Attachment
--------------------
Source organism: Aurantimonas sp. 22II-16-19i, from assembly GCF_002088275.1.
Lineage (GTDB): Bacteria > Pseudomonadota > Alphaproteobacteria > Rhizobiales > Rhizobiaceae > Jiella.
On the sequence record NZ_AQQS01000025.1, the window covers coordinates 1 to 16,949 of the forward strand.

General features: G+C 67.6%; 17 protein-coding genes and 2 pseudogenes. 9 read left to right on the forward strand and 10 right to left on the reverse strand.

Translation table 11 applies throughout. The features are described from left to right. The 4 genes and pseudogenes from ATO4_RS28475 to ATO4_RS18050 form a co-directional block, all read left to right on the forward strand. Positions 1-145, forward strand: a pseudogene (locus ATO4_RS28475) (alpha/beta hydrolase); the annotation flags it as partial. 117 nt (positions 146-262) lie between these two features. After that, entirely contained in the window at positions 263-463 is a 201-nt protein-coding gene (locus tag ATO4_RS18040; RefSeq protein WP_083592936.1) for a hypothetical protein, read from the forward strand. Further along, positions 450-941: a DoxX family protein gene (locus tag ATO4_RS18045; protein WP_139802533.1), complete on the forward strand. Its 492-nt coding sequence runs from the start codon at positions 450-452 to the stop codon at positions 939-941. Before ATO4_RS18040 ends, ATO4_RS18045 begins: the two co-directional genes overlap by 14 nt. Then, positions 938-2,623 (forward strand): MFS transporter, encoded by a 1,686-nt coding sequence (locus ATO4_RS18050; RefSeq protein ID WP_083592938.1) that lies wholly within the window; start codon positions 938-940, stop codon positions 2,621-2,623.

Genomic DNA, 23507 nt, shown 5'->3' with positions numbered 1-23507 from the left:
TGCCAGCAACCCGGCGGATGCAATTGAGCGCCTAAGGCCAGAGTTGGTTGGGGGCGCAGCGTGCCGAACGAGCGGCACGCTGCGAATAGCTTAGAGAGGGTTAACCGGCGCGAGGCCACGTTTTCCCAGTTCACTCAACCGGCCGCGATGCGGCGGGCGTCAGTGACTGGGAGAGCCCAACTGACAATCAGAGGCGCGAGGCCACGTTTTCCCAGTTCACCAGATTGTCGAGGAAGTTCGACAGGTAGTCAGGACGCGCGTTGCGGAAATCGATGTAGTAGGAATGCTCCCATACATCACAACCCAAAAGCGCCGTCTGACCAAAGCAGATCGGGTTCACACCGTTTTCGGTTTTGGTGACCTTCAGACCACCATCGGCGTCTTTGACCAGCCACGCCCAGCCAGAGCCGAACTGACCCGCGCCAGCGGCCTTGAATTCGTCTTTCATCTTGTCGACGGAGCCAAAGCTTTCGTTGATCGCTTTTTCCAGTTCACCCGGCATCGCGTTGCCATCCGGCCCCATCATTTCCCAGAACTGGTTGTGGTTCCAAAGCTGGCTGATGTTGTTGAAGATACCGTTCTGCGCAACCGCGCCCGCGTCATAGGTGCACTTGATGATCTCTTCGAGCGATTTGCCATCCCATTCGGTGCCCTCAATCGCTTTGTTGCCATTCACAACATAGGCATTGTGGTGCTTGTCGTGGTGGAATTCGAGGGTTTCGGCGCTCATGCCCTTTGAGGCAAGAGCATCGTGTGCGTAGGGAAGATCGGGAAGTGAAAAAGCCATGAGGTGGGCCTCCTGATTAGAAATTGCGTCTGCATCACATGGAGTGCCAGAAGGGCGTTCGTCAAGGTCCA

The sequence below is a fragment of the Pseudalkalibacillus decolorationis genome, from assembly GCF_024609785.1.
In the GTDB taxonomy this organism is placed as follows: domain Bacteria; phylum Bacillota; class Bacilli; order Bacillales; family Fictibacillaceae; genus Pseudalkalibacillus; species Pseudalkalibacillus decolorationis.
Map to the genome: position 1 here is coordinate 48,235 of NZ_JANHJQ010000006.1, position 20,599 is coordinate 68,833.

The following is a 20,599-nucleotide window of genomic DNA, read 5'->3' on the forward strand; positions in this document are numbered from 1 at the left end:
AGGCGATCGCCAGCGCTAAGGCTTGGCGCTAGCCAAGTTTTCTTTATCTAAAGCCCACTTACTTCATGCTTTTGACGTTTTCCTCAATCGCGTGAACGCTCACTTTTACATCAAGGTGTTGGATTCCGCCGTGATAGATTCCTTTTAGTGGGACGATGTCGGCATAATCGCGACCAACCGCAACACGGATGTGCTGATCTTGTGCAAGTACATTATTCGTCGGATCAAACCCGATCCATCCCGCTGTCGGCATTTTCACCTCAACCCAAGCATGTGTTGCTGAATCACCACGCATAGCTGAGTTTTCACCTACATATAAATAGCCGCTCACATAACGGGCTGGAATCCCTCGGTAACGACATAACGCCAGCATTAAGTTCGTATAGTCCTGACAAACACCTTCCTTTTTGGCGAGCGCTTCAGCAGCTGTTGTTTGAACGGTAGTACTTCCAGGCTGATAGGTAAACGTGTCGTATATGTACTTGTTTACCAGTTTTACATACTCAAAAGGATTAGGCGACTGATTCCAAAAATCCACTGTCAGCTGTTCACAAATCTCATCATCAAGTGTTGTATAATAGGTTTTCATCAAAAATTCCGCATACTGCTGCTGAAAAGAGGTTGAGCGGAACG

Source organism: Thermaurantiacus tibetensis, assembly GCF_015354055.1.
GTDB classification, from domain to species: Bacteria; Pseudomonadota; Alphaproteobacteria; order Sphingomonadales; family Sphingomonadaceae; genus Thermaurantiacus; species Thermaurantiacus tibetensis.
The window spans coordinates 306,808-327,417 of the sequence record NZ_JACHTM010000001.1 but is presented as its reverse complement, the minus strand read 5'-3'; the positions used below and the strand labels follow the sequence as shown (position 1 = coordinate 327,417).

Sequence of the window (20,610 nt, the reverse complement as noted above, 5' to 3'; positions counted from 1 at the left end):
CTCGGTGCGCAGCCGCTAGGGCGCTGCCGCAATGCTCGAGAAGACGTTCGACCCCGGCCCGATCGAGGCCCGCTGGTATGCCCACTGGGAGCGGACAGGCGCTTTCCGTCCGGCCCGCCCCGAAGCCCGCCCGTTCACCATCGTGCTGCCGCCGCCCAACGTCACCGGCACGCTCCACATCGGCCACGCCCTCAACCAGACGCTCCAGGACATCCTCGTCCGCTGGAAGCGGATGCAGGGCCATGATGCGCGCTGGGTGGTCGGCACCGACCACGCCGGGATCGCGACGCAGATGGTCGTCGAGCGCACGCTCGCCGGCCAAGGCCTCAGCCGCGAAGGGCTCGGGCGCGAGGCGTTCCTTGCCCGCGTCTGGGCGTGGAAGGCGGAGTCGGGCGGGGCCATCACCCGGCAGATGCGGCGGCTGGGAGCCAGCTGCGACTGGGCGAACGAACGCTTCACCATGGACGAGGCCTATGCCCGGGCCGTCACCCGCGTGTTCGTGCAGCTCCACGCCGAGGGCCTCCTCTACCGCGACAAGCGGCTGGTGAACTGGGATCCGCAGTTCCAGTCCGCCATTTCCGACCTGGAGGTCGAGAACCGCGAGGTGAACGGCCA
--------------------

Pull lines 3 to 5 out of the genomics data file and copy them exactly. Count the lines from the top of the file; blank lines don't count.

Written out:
On the sequence record NZ_AQQS01000025.1, the window covers coordinates 1 to 16,949 of the forward strand.

General features: G+C 67.6%; 17 protein-coding genes and 2 pseudogenes. 9 read left to right on the forward strand and 10 right to left on the reverse strand.

Translation table 11 applies throughout. The features are described from left to right. The 4 genes and pseudogenes from ATO4_RS28475 to ATO4_RS18050 form a co-directional block, all read left to right on the forward strand. Positions 1-145, forward strand: a pseudogene (locus ATO4_RS28475) (alpha/beta hydrolase); the annotation flags it as partial. 117 nt (positions 146-262) lie between these two features. After that, entirely contained in the window at positions 263-463 is a 201-nt protein-coding gene (locus tag ATO4_RS18040; RefSeq protein WP_083592936.1) for a hypothetical protein, read from the forward strand. Further along, positions 450-941: a DoxX family protein gene (locus tag ATO4_RS18045; protein WP_139802533.1), complete on the forward strand. Its 492-nt coding sequence runs from the start codon at positions 450-452 to the stop codon at positions 939-941. Before ATO4_RS18040 ends, ATO4_RS18045 begins: the two co-directional genes overlap by 14 nt. Then, positions 938-2,623 (forward strand): MFS transporter, encoded by a 1,686-nt coding sequence (locus ATO4_RS18050; RefSeq protein ID WP_083592938.1) that lies wholly within the window; start codon positions 938-940, stop codon positions 2,621-2,623.